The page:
There seems to be a wide split of opinions between theoreticians and practitioners. Namely, some theoreticians define pseudorandomness in terms of complexity theory. As a result, the corresponding constructions are inherently slow and thus rejected by practitioners. This short blog post tries to address some common misconceptions.

Formally, a pseudorandom generator is a deterministic function which takes a (relatively short) seed and converts it into an element of . In most cases, we as computer scientists are interested in functions . However, there are other reasonable domains, too. For instance, when performing Monte-Carlo integration in the region , we would be interested in the functions of type .

It is important to note that *any *function of type is a pseudorandom generator. However, not all of those functions are equally good for all purposes. There are two main properties that are used to discriminate between various pseudorandom functions. First, we can talk about the efficiency of a pseudorandom generator, i.e., how fast can we compute . Second, we can talk about the statistical properties of the output .

Before going into the details, let us establish why anyone should use pseudorandom generators at all. There is an interesting controversy in the computer science, as well in statistics. Many algorithms assume that it is possible to use uniformly distributed numbers. For example, Monte-Carlo integration is based on the law of large numbers:

whenever are taken independently and uniformly from the range . Similarly, one can provide theoretical bounds for the randomized version of quicksort, provided that we can draw elements uniformly from a set . However, computers are mostly made of deterministic parts and it turns out to be really difficult to automatically collect uniformly distributed bits. A design of a device that would solve this problem is far from trivial.

The first official solution to this problem was posed in 1927 when a student of Karl Pearson published a table of random numbers. Later such tables were built by the RAND Corporation. That is, the function was explicitly specified through a big table. Of course, such a table is useful only if it can be used as a "reliable" source of random numbers. In particular, the value of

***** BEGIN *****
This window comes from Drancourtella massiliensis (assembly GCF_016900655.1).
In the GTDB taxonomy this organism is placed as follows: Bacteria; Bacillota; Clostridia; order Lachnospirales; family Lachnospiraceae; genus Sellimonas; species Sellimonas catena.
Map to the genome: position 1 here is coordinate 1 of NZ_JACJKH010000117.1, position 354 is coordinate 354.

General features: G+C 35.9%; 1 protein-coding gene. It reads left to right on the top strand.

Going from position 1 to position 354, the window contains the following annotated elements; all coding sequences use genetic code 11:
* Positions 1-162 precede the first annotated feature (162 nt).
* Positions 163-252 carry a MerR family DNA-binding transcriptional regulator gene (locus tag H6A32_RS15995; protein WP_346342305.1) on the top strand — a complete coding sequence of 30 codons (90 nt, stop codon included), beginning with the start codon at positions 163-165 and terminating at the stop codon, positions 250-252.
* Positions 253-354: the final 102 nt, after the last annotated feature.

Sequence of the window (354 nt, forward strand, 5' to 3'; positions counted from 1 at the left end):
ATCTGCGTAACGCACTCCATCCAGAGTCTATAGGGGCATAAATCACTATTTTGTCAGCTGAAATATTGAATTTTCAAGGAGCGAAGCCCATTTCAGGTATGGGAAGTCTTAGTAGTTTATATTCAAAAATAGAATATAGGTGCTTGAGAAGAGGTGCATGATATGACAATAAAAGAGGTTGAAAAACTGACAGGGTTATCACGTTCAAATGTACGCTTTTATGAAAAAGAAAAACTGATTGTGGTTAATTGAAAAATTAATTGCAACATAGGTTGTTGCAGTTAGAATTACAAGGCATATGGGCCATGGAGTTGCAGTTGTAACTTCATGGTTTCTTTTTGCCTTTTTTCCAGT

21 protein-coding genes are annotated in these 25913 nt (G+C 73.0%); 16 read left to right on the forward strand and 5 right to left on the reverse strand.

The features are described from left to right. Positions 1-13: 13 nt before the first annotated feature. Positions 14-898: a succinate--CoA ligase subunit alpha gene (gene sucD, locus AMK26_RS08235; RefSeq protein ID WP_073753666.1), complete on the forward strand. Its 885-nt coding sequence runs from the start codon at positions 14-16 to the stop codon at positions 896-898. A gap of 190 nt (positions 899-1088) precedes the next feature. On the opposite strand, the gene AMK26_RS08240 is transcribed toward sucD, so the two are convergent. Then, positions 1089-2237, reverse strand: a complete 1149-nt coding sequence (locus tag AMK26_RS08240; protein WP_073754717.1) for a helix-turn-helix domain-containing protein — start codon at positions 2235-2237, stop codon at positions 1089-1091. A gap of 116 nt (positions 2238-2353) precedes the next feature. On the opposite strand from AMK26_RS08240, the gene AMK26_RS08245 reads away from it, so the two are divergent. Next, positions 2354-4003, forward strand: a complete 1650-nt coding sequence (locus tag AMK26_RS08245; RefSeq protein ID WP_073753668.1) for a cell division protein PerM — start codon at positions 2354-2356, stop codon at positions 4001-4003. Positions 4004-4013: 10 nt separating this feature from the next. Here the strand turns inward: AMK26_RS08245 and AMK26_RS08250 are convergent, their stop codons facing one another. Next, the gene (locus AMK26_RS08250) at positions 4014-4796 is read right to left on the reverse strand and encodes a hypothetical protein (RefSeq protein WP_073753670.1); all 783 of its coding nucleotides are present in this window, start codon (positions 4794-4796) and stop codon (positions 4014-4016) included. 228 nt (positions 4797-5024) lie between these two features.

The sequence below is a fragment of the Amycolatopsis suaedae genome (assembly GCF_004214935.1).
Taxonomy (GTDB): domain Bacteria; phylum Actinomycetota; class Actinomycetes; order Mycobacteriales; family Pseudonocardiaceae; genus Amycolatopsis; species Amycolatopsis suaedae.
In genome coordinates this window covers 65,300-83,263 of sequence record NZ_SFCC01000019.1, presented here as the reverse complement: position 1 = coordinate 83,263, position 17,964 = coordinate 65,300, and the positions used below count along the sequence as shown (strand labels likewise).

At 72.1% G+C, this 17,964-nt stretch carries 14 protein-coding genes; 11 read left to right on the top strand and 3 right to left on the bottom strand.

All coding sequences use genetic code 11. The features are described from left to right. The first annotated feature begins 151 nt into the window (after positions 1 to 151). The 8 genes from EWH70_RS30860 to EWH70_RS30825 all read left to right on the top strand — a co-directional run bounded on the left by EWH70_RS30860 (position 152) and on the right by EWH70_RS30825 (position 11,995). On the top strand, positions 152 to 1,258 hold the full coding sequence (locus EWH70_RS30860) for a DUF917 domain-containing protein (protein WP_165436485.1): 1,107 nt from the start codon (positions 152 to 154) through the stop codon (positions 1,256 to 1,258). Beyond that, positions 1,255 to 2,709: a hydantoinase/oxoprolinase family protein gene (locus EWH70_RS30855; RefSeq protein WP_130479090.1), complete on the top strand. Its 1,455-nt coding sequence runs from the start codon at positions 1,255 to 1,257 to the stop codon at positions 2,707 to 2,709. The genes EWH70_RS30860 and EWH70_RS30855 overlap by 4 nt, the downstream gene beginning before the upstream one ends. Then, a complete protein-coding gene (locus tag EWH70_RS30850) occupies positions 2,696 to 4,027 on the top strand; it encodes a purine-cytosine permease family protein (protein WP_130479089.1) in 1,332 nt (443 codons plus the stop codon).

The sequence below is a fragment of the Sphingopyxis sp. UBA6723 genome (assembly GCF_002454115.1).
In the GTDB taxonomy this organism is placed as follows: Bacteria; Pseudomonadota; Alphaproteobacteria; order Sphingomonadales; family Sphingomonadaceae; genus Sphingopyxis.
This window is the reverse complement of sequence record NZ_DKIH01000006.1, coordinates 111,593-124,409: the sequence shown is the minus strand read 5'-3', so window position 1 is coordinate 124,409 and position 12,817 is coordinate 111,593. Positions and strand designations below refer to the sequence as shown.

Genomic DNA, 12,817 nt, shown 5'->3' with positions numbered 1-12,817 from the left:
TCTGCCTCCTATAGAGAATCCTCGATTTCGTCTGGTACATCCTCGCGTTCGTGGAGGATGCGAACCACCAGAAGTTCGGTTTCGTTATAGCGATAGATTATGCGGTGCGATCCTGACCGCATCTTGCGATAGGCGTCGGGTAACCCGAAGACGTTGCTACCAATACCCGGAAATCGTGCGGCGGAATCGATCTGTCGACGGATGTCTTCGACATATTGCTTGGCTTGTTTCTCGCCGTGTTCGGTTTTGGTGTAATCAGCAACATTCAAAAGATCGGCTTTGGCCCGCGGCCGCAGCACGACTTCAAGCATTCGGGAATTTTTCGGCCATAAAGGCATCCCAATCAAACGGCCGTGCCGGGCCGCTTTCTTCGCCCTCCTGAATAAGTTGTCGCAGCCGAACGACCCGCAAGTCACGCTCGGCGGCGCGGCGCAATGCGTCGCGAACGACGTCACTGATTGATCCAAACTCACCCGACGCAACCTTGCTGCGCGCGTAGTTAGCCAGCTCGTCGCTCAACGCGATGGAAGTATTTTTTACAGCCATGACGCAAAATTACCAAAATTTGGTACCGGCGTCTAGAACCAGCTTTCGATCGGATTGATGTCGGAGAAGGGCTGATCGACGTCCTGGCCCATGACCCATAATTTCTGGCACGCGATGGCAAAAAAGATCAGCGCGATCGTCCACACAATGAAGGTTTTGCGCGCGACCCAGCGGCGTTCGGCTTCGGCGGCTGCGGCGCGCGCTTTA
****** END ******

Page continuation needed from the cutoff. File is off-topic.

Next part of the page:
should be as close to as possible. Since there are infinite number of functions, we cannot actually check this condition. Instead, statisticians performed a series of tests on the table to verify that the sequence looks as close to random as possible. If we extend this concept properly, we get the modern quantification of pseudorandomness.

Formally, a function is a -secure pseudorandom generator if for any -time algorithm :

where the probabilities are taken over the uniform choices of and . In more intuitive terms, if you replace the randomness with and your algorithm runs in time , then the switch generates no easily observable discrepancies.

As an illustrative example, consider a probabilistic combinatorial search algorithm that runs in time and outputs a solution that can be verified in time . In this case, the use of a -secure pseudorandom generator within instead of pure randomness would decrease the probability of finding a solution by at most . Indeed, otherwise we could construct a -time algorithm that outputs 1, if finds the solution and 0 otherwise, and use it to discern the pseudorandom generator from true randomness with success at least . This would contradict the fact that we have a true -secure pseudorandom generator. Similar argument can be proven also for the Monte-Carlo integration algorithm. Note that parameters and can be arbitrary real numbers. For the combinatorial search algorithm that takes 3 weeks CPU time, you might use a -secure pseudorandom generator.

There are essentially two reasonable complaints about the pseudorandom generators. First, since obtaining random bits is hard, we have not solved the problem completely, as we must still get the seed from somewhere. This is indeed a valid problem. For instance, the standard rand() function in C is known to fail the NIST statistical test and thus you might actually observe inconsistencies when using rand() directly or generating a seed for a more complex function with rand(). The latter does not mean that rand() is not a pseudorandom generator, rather that its quality might be low for certain applications. As a complete solution, you would like to get a function . For some tasks, such as Monte-Carlo integration of certain functions the corresponding solution is known (see multidimensional integration and sparse grids).

However, we still do not know how to do it in general, i.e., how to convert randomized algorithms into deterministic ones without significant losses in their performance. The corresponding area of research is known as derandomization. Second, one might argue that we could prove directly that by replacing with , the performance of the algorithm does not deteriorate much. However, this is not an easy task and it is usually not a valid option for usual mortals.

To summarize, whenever you use a certain function to extend a random seed in your implementation you actually have to believe that it does not affect performance, i.e., is a pseudorandom generator with appropriate parameter values. Whether you should use , rand() in C, or something more elaborate, depends on the application.